Friday, March 18, 2011

Against the Silence


The Birds Eye View Film Festival in London, which opened on International Women's Day (March 8th), and significantly on 100th anniversary of this auspicious day, is one of the most internationally acclaimed women’s film festivals. It is a collection of tastefully selected new films, short films, documentaries, classics, exhibitions, as well as live music performance. Their motto is “From Lois Weber to Lucy Walker”, thus acknowledging Weber (1881-1939), the first female director of feature length films and Walker, the documentary maker whose work Countdown to Zero, on the subject of nuclear race, has recently been screened.
Lillian Gish in The Wind
In its seventh year, the festival which in itself is as tasteful and tidy as an organized woman’s kitchen, introduces a category, “Bloody Women” which can be interpreted as the dark basement under the kitchen. It is a look at women’s contribution to horror, from gothic psychodrama to vampire chic. It includes films such as Victor Sjoström’s The Wind and Kathryn Bigelow’s Near Dark. Hard as it is to believe, some of the most delightful moments of this section are provided by silent movies, accompanied by live music, screened to young and old audiences in a packed theatre.
John Barrymore in Dr. Jekyll and Mr. Hyde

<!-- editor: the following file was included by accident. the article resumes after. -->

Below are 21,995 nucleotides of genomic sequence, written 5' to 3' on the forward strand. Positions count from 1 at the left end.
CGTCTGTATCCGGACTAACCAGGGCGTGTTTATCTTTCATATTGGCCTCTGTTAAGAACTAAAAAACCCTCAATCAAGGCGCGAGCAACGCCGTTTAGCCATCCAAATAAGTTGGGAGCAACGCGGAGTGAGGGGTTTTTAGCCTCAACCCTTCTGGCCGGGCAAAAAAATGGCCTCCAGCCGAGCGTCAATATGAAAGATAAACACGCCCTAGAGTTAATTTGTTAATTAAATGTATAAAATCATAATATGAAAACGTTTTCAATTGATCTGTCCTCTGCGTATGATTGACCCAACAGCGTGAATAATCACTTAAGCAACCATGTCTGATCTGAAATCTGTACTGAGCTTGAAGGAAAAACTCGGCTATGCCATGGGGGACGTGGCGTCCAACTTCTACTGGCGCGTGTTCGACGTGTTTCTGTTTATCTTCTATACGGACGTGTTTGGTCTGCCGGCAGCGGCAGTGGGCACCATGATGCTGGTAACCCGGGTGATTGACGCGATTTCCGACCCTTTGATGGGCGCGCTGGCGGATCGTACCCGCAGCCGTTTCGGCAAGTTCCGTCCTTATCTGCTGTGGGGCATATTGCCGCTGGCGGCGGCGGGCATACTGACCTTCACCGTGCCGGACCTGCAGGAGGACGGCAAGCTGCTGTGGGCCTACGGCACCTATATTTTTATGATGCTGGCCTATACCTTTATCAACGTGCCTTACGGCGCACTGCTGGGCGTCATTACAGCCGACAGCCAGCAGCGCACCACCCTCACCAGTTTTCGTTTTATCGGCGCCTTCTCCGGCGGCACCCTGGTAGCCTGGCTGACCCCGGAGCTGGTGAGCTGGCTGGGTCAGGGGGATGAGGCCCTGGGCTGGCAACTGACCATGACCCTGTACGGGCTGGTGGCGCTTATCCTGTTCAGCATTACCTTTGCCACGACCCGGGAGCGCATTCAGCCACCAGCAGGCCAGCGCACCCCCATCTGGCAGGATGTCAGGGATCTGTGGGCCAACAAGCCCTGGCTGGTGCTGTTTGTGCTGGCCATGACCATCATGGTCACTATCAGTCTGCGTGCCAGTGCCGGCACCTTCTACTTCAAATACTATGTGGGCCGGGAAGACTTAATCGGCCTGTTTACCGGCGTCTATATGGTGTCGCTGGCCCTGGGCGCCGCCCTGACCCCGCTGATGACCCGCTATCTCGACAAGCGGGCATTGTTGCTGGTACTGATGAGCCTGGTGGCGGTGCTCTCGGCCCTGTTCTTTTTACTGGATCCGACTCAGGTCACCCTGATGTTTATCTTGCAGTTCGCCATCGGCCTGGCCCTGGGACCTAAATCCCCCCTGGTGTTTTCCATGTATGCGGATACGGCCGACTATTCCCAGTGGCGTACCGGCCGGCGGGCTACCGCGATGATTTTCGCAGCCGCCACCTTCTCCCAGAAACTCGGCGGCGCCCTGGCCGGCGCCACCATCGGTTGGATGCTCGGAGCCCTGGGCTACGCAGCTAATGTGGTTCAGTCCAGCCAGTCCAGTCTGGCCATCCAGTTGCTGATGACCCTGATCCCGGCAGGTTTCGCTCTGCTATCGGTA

One of my most unforgettable movie experiences in the past few months was seeing John S. Robertson’s Dr. Jekyll and Mr. Hyde (1920) as a part of “Bloody Women” screenings. Robert Louis Stevenson’s Strange Case of Dr. Jekyll and Mr. Hyde was filmed at least nine times in the silent era alone, and this adaptation owes its entrance into this festival to its script-writer Ms. Clara Beranger (1886-1956), who acquired fame by working with director Cecil B. DeMille on 24 films. Later, she married DeMille’s older brother William, also a director. The fact that she was using the pseudonym of Charles S. Beranger, might give a new meaning to the theme of duality in Dr. Jekyll. Her part in this wonderful interpretation is more than meets the eye initially. Rather than opting for the more usual “mad scientists” of the genre (Dr. Frankenstein, Francois Delambre, etc.), Beranger, in her feminine presentation, prefers to show Dr. Jekyll as one whose social status does not permit frequenting a mere dancer, subsequently resorting to his alter ego. Barrymore’s portrayal of Jekyll/Hyde is simply the best, better than Spencer Tracey or even Fredrick March. When “the great profile” up on the screen, is transforming into one of the most disturbing icons in history of cinema, is the moment one can not forget easily. Barrymore’s metamorphosis even overwhelms those audiences familiar with slashing bodies with saws in the contemporary Hollywood films. It must have been widely seen at its time, because obviously Jekyll’s long nails, hair and deformed skull were to served as models for Murnau’s Nosferatu (made two years later). Barrymore, a Jekyll/Hyde type of man in life, believes "there are lots of methods in acting. Mine involves a lot of talent, a glass, and some cracked ice." Later on, his Mr. Hyde side destroyed his Dr. Jekyll’s. By the 1930’s he was unable to remember his lines. “Lot of talent” vanished, and just remained “a glass, and some cracked ice.”